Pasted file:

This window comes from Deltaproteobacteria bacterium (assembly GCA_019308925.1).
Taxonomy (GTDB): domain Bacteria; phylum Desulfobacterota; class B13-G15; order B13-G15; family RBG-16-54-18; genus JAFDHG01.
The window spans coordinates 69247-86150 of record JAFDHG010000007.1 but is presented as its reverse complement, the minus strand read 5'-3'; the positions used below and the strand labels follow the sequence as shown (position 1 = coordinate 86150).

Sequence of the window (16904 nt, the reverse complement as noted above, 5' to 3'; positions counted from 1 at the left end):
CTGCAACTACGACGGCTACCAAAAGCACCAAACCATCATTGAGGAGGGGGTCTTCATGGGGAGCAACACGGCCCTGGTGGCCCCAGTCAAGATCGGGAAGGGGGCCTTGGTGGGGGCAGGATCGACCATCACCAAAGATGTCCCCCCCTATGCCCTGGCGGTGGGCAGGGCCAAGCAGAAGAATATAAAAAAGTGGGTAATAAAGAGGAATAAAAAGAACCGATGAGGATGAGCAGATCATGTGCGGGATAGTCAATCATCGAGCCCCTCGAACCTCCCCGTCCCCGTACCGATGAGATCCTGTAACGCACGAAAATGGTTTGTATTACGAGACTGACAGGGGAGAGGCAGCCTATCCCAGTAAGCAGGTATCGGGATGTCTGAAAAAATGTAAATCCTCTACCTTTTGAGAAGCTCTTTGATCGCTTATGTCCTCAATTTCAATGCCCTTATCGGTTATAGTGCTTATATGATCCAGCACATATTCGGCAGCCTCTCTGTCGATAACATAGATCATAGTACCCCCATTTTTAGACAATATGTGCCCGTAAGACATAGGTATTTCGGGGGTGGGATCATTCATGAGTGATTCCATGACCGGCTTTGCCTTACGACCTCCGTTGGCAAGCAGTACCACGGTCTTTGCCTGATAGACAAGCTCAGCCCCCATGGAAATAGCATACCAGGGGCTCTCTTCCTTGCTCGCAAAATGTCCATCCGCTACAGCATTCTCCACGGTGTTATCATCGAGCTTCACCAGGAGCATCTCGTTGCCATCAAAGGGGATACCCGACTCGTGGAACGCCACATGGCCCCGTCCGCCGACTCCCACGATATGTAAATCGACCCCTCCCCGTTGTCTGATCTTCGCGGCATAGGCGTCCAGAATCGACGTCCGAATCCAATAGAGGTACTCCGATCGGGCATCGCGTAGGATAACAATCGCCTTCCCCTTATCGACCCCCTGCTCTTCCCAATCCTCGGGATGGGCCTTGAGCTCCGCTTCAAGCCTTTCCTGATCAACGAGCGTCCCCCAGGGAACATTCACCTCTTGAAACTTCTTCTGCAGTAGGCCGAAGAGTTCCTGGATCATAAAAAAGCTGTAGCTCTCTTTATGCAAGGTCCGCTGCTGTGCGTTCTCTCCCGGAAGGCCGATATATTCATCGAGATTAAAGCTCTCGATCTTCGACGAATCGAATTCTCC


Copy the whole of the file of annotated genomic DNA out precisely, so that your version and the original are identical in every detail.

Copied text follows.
This window comes from Deltaproteobacteria bacterium (assembly GCA_019308925.1).
Taxonomy (GTDB): domain Bacteria; phylum Desulfobacterota; class B13-G15; order B13-G15; family RBG-16-54-18; genus JAFDHG01.
The window spans coordinates 69247-86150 of record JAFDHG010000007.1 but is presented as its reverse complement, the minus strand read 5'-3'; the positions used below and the strand labels follow the sequence as shown (position 1 = coordinate 86150).

Sequence of the window (16904 nt, the reverse complement as noted above, 5' to 3'; positions counted from 1 at the left end):
CTGCAACTACGACGGCTACCAAAAGCACCAAACCATCATTGAGGAGGGGGTCTTCATGGGGAGCAACACGGCCCTGGTGGCCCCAGTCAAGATCGGGAAGGGGGCCTTGGTGGGGGCAGGATCGACCATCACCAAAGATGTCCCCCCCTATGCCCTGGCGGTGGGCAGGGCCAAGCAGAAGAATATAAAAAAGTGGGTAATAAAGAGGAATAAAAAGAACCGATGAGGATGAGCAGATCATGTGCGGGATAGTCAATCATCGAGCCCCTCGAACCTCCCCGTCCCCGTACCGATGAGATCCTGTAACGCACGAAAATGGTTTGTATTACGAGACTGACAGGGGAGAGGCAGCCTATCCCAGTAAGCAGGTATCGGGATGTCTGAAAAAATGTAAATCCTCTACCTTTTGAGAAGCTCTTTGATCGCTTATGTCCTCAATTTCAATGCCCTTATCGGTTATAGTGCTTATATGATCCAGCACATATTCGGCAGCCTCTCTGTCGATAACATAGATCATAGTACCCCCATTTTTAGACAATATGTGCCCGTAAGACATAGGTATTTCGGGGGTGGGATCATTCATGAGTGATTCCATGACCGGCTTTGCCTTACGACCTCCGTTGGCAAGCAGTACCACGGTCTTTGCCTGATAGACAAGCTCAGCCCCCATGGAAATAGCATACCAGGGGCTCTCTTCCTTGCTCGCAAAATGTCCATCCGCTACAGCATTCTCCACGGTGTTATCATCGAGCTTCACCAGGAGCATCTCGTTGCCATCAAAGGGGATACCCGACTCGTGGAACGCCACATGGCCCCGTCCGCCGACTCCCACGATATGTAAATCGACCCCTCCCCGTTGTCTGATCTTCGCGGCATAGGCGTCCAGAATCGACGTCCGAATCCAATAGAGGTACTCCGATCGGGCATCGCGTAGGATAACAATCGCCTTCCCCTTATCGACCCCCTGCTCTTCCCAATCCTCGGGATGGGCCTTGAGCTCCGCTTCAAGCCTTTCCTGATCAACGAGCGTCCCCCAGGGAACATTCACCTCTTGAAACTTCTTCTGCAGTAGGCCGAAGAGTTCCTGGATCATAAAAAAGCTGTAGCTCTCTTTATGCAAGGTCCGCTGCTGTGCGTTCTCTCCCGGAAGGCCGATATATTCATCGAGATTAAAGCTCTCGATCTTCGACGAATCGAATTCTCC